Travel photography is an art anyone can attempt – but there are certain tricks and techniques in order to help you do it right.
As I work in an industry full of creatives, content creators and influencers, I’m surrounded by those with a passion for both travel and photography. So, with this in mind, I’ve rounded up a selection of advice for all amateur travel photographers out there…
Don’t bring a tripod
One common misconception many amateur photographers make when travelling is bringing a tripod with them. The truth is – it isn’t necessary. A tripod is simply extra baggage you need to carry around, and travel photography requires you to be opportunistic and spontaneous. You can’t be slowed down by setting up a tripod.
If you truly feel you can’t get the right shots without one, a portable, mini tripod is your best bet. But try and go without. It’ll certainly push you to get more interesting shots, whilst keeping your luggage at a minimum.
Use the rule of thirds
Presuming you’re using a DSLR, your camera’s grid feature will come in extremely handy when trying to compose the perfect shot. Use the 9×9 grid to employ the rule of thirds and get your subject into the right part of the frame, no matter what you’re photographing – whether it’s a person, an animal, a building or otherwise, the grid will give you complete accuracy in framing a brilliant photo.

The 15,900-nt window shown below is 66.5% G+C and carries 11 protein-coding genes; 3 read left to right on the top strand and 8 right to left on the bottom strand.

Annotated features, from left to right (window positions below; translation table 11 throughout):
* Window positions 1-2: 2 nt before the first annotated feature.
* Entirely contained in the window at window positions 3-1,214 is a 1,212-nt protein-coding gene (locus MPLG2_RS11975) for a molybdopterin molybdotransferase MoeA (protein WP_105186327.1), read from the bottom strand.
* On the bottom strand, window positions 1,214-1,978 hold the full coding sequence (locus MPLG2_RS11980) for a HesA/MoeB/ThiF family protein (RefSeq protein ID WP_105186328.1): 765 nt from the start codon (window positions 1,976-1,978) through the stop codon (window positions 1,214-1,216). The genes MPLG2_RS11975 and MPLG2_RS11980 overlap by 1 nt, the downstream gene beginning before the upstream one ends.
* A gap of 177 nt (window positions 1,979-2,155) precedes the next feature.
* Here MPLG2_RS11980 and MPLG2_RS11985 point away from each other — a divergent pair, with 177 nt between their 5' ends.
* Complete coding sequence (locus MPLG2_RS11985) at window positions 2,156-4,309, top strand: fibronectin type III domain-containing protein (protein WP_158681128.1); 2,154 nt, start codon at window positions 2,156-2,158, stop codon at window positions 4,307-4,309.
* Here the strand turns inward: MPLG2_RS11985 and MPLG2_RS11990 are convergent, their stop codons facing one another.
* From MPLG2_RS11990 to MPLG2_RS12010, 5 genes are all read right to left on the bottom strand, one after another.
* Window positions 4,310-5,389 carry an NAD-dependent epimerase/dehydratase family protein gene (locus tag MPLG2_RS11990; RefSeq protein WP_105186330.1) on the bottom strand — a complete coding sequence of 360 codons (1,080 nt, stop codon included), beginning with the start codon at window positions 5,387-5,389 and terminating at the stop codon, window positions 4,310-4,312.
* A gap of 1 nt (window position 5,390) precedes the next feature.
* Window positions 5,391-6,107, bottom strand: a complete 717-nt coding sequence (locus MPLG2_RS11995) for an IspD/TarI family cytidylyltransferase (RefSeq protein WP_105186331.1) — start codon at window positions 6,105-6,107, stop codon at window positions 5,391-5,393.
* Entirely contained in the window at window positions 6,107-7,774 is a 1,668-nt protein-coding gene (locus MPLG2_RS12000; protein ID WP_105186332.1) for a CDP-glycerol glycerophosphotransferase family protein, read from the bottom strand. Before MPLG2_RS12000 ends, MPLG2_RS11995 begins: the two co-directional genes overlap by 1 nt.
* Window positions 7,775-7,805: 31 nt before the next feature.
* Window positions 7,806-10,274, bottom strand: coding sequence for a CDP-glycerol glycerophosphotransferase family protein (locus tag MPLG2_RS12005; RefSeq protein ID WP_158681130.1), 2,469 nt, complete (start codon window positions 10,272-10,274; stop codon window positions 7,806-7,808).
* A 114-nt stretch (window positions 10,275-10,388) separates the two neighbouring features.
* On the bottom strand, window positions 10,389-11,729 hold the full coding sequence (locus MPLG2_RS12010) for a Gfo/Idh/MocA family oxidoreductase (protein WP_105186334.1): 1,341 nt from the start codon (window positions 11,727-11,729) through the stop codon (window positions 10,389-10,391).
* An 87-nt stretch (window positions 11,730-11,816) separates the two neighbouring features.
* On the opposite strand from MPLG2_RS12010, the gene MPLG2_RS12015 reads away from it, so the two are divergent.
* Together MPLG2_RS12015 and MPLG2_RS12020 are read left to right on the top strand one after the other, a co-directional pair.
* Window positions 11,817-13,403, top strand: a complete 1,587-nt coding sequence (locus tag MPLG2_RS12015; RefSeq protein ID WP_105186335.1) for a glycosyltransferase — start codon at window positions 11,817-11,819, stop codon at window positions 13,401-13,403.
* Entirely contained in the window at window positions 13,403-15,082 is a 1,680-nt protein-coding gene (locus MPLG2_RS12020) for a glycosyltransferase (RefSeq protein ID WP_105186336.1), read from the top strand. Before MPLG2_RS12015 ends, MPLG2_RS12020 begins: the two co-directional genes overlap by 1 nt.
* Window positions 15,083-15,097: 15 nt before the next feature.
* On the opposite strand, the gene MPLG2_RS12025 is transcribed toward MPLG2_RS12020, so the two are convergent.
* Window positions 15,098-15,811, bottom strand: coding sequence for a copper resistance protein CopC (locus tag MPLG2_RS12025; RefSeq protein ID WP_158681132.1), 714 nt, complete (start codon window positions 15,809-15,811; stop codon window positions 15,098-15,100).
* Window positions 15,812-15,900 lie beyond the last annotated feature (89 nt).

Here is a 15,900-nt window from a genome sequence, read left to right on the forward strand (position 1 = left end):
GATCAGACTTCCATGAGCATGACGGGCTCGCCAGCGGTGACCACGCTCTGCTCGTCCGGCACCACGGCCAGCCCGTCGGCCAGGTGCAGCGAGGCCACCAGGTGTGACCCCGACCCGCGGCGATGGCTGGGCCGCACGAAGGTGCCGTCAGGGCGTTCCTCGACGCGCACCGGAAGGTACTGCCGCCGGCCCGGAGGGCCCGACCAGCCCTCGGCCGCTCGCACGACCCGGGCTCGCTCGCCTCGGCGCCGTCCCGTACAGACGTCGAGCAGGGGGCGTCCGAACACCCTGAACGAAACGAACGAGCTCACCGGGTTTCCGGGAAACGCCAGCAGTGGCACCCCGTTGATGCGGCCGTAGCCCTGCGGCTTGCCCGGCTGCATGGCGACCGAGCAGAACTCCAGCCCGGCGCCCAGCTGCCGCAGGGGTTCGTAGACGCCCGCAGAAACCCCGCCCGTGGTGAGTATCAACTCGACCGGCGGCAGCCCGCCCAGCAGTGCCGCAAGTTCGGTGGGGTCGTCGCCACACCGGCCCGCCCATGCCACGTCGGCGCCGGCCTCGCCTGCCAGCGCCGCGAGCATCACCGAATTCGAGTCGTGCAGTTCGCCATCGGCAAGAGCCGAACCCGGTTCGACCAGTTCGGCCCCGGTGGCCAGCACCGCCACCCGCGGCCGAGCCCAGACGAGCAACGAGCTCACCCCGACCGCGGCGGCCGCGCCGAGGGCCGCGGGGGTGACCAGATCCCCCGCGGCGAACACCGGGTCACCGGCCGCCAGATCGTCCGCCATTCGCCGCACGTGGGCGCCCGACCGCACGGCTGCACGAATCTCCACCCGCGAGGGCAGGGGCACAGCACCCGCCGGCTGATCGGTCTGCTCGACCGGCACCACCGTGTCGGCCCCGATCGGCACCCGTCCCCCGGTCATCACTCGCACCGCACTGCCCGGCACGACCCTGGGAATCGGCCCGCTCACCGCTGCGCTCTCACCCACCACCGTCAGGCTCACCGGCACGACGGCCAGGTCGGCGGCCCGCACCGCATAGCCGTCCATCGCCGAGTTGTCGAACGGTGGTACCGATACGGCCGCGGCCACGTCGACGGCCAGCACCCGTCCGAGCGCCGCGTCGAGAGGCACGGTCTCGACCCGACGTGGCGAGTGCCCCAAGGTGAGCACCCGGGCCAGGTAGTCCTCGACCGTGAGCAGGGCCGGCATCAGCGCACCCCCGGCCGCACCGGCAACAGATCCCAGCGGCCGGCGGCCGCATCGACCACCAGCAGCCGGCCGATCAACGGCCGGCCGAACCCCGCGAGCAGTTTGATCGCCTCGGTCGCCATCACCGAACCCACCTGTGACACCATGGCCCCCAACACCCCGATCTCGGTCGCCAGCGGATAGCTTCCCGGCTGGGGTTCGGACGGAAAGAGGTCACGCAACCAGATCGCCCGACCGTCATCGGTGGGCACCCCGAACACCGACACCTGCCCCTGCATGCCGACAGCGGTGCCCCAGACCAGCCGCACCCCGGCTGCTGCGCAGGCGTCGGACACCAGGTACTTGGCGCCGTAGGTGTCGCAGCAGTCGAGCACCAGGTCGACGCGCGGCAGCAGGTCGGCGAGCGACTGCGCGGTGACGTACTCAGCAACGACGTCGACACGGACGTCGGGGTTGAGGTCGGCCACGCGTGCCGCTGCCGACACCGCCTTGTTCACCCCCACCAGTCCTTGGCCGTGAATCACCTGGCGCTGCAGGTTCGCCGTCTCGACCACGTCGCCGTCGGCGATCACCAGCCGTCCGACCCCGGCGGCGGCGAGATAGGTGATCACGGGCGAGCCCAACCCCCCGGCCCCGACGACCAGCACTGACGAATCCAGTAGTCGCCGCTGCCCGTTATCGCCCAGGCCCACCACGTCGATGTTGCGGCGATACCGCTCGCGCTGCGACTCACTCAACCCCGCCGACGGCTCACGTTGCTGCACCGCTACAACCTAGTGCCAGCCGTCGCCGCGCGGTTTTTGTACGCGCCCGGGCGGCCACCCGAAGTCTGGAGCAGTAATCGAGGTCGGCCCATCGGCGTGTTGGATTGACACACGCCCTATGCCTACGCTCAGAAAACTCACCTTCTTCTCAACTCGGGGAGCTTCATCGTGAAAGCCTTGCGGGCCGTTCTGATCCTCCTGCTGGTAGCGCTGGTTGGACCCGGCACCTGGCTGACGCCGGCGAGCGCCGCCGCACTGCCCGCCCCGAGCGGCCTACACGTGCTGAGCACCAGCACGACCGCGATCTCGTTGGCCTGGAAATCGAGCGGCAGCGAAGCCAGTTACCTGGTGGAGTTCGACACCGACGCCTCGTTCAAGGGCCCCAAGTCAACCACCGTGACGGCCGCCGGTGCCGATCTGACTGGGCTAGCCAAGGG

This grid is also available on most smartphones if you’re grabbing a quick shot whilst you haven’t got your camera on you. The quality may not be as good, but you’ll still be able to frame a fantastic picture.
Travel photography requires you to be patient. No matter what you’re photographing, make sure you don’t get frustrated if you can’t quickly get the right shot – it takes composure and time, and you’ll need to work with the lighting, angles and your subject in order to make it work.
This is especially true if you’re photographing animals. Safaris are where patience is an absolute virtue, as you’ll likely have to wait a while to photograph animals when the opportunity strikes. But wherever you are in the world, don’t rush it – go slow, remain patient and you’ll be able to get the right shot
If people will feature in your photograph, ask them if it’s okay and never take pictures of them without their permission. According to 1Cover’s Secret Traveller, it can be offensive to photograph people without their consent in some countries, plus it’s just good manners to ask first.
Take advantage of natural lighting
Natural lighting is your friend when it comes to travel photography. As you won’t be able to carry around a lighting rig whilst you travel, there isn’t much choice but to play with the effects of natural lighting – dawn and dusk are great times to get out there and take some shots, as they often cast a golden glow upon your subject and make for a stunning photo.
If it’s overcast and natural lighting isn’t providing much, be sure to use your editing skills to spruce your photos up once you’re home.
Ensure you’re taking RAW photos
Speaking of editing, make sure you’re taking photos in RAW format. This way, you’ll have the raw images to work with once you’re home – and if things need to be touched up and edited, RAW files will give you an uncompressed and complete image to work with without complications.
Not familiar with editing? Software such as Photoshop has become incredibly easy to use, especially if you don’t have to do many intensive edits. Do a quick online search and look at some tutorials to really get your pictures to shine.